Nicknames for participants in harness racing—human and equine—have played a role in the sport from the beginning. Many are straightforward and self-evident: The Redman, Scooter, Muscles, Catman etc.; but a lot of the better ones are more creative and mysterious.
Bill Haughton was dubbed “The Master,” for obvious reasons. He and Stanley Dancer were christened the “Gold Dust Twins” back in the 1950s when the pair ruled the two Metropolitan New York half-milers. Dancer arrived in 1947 and Haughton showed up the following year. The only options for the 15-20,000 fans who showed up each night were win-place-show betting and the Double. The pair revolutionized the sport with their aggressive style and win at all cost tactics.
For an understated guy, trainer-driver Joe O’Brien generated a lot of nicknames. He was “Gentleman Joe,” which became the title of the biography his friend Marie Hill published in 1975. And he was “The Ice Man,” thanks to his tendency to sit chilly whenever possible. He was also “Jolten Joe” and “Jigglin Joe,” in deference to his penchant for dancing in the bike, as opposed to using the whip.
Announcer Frank Salive is “The Velvet Fog,” thanks to his super-smooth delivery. Best known for his WEG stint between 1991 and 2005, Salive has also called races at Pompano Park, Hanover, Clinton and Woodstock.
We all know Yannick Gingras as “The Green Hornet,” but Harold Story, who logged his first win back in 1947, and was a mainstay at Saratoga in subsequent decades, was also “The Green Hornet.” Story won 3,000 races and handled the great trotting mare, Scenic Regal. He was a “crafty” type in the Eddie Cobb tradition—feared and respected by any knowledgeable bettor.
Lew Williams, the sport’s greatest African-American driver, was “Super Lew.” He tore up Northfield in the 1970’s and was also very successful at Pompano and Windsor. He’s best known for making speed with FFA pacer Whata Baron at The Meadowlands. Williams battled substance abuse issues throughout his career, and died tragically in a tractor accident at age 42.
Ulf Thoresen, the first European to win the Hambletonian (Nuclear Kosmos), was both “The Wizard” and “Mr Goldfinger.” Fans loved him because he often won with outsiders. There’s a race in his honor each July at Jarlsberg.
Another fan favorite, who also brought home plenty of horses that had little chance on paper, was “Magic Man” Bill O’Donnell.
Ron Gurfein, who won the Hambletonian with Victory Dream, Continentalvictory and Self Possessed, all in rein to Mike Lachance, is “The Trotting Guru.” He has always been a sage when it comes to shoeing a trotter for success when the big money is up for grabs.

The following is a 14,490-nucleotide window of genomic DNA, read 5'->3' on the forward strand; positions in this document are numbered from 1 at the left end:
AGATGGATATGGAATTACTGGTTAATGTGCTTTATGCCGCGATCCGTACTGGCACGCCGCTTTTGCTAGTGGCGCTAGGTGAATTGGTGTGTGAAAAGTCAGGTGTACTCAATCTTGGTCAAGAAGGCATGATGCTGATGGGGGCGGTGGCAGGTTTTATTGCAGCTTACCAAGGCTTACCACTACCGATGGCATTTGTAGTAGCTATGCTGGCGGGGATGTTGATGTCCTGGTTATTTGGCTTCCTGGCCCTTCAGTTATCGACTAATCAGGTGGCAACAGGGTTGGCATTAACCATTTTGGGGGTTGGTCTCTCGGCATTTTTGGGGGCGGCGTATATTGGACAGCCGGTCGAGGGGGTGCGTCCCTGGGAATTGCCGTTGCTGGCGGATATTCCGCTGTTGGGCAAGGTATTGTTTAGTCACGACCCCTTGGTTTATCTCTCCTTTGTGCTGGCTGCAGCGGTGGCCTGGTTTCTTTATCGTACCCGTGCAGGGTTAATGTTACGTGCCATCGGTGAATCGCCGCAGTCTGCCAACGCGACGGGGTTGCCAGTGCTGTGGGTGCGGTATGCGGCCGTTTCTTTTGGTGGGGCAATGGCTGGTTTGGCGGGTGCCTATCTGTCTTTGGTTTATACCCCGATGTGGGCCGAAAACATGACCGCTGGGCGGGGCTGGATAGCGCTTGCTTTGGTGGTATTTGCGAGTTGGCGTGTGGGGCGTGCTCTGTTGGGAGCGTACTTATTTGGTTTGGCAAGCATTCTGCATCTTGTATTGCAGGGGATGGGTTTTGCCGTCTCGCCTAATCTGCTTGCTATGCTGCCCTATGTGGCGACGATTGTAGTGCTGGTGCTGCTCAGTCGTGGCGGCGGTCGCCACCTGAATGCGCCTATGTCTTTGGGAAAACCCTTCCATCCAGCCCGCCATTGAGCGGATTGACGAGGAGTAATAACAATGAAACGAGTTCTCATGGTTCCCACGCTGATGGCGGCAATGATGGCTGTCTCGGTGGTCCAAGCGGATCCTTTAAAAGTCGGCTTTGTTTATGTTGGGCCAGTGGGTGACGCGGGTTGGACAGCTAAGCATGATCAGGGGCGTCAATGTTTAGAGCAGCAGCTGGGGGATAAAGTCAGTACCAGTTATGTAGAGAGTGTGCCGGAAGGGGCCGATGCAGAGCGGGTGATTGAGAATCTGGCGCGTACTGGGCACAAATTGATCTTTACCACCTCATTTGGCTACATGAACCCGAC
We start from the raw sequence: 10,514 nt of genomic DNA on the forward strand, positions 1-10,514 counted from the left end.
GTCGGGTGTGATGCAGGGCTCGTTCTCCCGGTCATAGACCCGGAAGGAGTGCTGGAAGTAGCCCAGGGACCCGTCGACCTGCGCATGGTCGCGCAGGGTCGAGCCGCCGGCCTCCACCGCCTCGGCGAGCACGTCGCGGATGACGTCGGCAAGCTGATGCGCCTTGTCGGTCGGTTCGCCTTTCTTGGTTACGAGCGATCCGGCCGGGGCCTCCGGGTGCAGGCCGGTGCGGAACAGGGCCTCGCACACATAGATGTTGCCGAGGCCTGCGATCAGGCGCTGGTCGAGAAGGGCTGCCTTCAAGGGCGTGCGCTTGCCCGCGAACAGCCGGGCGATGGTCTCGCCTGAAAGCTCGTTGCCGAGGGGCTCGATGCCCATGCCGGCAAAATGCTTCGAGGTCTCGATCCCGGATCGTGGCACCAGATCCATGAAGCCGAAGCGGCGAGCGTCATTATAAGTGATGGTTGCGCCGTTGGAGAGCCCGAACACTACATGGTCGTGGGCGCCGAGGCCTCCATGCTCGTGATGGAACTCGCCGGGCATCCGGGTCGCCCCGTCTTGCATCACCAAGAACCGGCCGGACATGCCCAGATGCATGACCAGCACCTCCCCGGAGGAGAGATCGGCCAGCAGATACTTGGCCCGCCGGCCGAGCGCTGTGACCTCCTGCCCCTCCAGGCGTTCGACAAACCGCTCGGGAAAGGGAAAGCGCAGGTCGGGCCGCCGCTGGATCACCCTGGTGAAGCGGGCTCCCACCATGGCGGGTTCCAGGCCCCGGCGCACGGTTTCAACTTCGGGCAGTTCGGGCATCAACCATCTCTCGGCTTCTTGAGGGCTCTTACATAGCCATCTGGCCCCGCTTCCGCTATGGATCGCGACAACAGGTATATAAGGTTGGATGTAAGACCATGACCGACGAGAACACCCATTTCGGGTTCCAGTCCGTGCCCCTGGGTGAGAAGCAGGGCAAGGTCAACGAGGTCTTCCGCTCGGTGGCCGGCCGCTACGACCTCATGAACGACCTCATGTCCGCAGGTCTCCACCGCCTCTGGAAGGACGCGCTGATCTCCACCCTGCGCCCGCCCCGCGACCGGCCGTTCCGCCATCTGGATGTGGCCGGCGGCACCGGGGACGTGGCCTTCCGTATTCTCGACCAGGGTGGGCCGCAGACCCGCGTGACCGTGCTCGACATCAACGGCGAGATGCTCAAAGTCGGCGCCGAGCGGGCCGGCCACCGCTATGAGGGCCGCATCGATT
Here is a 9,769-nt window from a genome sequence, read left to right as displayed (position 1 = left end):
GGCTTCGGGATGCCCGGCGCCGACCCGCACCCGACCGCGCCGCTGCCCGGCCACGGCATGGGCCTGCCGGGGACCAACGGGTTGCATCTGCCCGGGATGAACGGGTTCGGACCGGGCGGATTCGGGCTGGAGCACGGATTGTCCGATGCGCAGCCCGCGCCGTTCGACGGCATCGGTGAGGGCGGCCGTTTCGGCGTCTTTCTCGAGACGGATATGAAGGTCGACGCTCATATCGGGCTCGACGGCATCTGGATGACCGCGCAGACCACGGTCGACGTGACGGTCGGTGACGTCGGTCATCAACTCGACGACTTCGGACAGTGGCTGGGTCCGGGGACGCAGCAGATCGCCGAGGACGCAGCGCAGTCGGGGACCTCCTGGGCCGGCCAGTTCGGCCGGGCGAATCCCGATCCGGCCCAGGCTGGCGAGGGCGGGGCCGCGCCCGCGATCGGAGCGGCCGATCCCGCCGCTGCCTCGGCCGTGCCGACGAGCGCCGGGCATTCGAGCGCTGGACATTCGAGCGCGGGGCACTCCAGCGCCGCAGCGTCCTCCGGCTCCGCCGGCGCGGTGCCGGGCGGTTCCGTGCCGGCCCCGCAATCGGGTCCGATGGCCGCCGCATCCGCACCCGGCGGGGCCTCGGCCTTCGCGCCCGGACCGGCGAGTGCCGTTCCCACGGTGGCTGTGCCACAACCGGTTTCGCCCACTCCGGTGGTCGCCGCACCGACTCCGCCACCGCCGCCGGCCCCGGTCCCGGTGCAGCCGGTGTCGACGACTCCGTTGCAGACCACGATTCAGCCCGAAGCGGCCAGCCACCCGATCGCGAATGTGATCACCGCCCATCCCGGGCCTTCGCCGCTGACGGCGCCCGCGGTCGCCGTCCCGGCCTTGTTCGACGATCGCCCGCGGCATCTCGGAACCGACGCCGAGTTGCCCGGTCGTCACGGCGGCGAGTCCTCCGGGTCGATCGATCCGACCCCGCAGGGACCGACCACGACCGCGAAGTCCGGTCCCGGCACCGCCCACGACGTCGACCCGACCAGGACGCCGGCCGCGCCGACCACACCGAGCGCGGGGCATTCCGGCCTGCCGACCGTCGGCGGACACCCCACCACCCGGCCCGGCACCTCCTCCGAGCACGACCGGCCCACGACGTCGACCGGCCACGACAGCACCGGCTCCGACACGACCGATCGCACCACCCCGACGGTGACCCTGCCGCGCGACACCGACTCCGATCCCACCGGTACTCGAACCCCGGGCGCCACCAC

Thankful, the Hoot Mon mare who gave the world the beastly and dangerous, but very fast, Nevele Pride, carried the barn name “Little Evil.” Harry Pownall said Pride’s daddy, Stars Pride, would kick him right out of the bike if he touched him with a whip, so, in fairness, he may have also contributed to the champ’s charming demeanor.
Nick’s Fantasy, the only Maryland bred to win the Little Brown Jug, was somewhat lethargic by nature, so he was dubbed “Mr Dozy.” The Tyler’s mark gelding also went by the more respectful “Sir Nick.” He was born in a trailer racing to cross the Maryland line before the blessed event, so he’d be eligible to that state’s sire stakes program. John Campbell drove him for the first time in the Jug, where he set a world record for a sophomore gelding on a half. Nick’s owner, Don Sipe, who was very sick, heard him win the three-year-old classic on the radio, and passed a few hours later.
For some reason Run The Table, the only millionaire by the Meadow Skipper stallion Landslide, was “Artie.” He was big and lazy, but John Campbell said he was at his best firing from the gate, which always required some encouragement. Run The Table, who was the first to beat Jate Lobell, was also part of the first father-son team of Adios winners.
And of course Sweet Lou is “The Great White Blaze” for obvious reasons. He set world records at two, three and five, and is the only pacer ever to win his division at age two and age five.
Strong Yankee (Muscles Yankee), who won the 2005 Yonkers Trot, Kentucky Futurity and Breeders Crown for Trond Smedshammer, was known as “Teddy,” probably due to his cuddly, pet-like nature. He beat Vivid Photo, Classic Photo and Ken Warkentin in the Futurity.
Staying Together, the 1993 Horse of the Year in the US and Canada, was known at the Kentucky Horse Park as “Stanley.”
Speedy Scot, still a top five trotter 56 years after his birth, was, for obvious reasons, “The Castleton Cannonball.”
Western Ace, George Teague’s chippy little Western Ideal gelding, who won the Wilson and Niatross , was “Little Man.”
Armbro Ranger, the featured attraction in Steady Star’s less than impressive portfolio, was “Little Nero.” The latter was one year older and they both took their divisions in 1975. Ranger was from Steady Star’s first crop; his grandpa Tar Heel’s line was fading fast at that point. Nero, who, as I recall, carried the barn name “Garbage” due to the oversized dark goggles, elaborate headgear and varied and sundry other crap he wore when he raced, was syndicated for a record $3.6 million by Alan Leavitt.
Sometimes great horses draw unflattering barn names. Triple Crown winner Super Bowl, who stood 16.1 hands, was good naturedly referred to as “Big Dummy” by his groom. And Beach Towel, who won 29 of 36 starts for $2.5 million and was Horse of the Year at three, was “Bozo.”
Big Towner, with his ancient bloodlines and unpleasant disposition, was labeled “Simpson’s Folly” when he entered the stud ranks at Hanover, but he proved to be anything but. It’s all in a name.Joe FitzGerald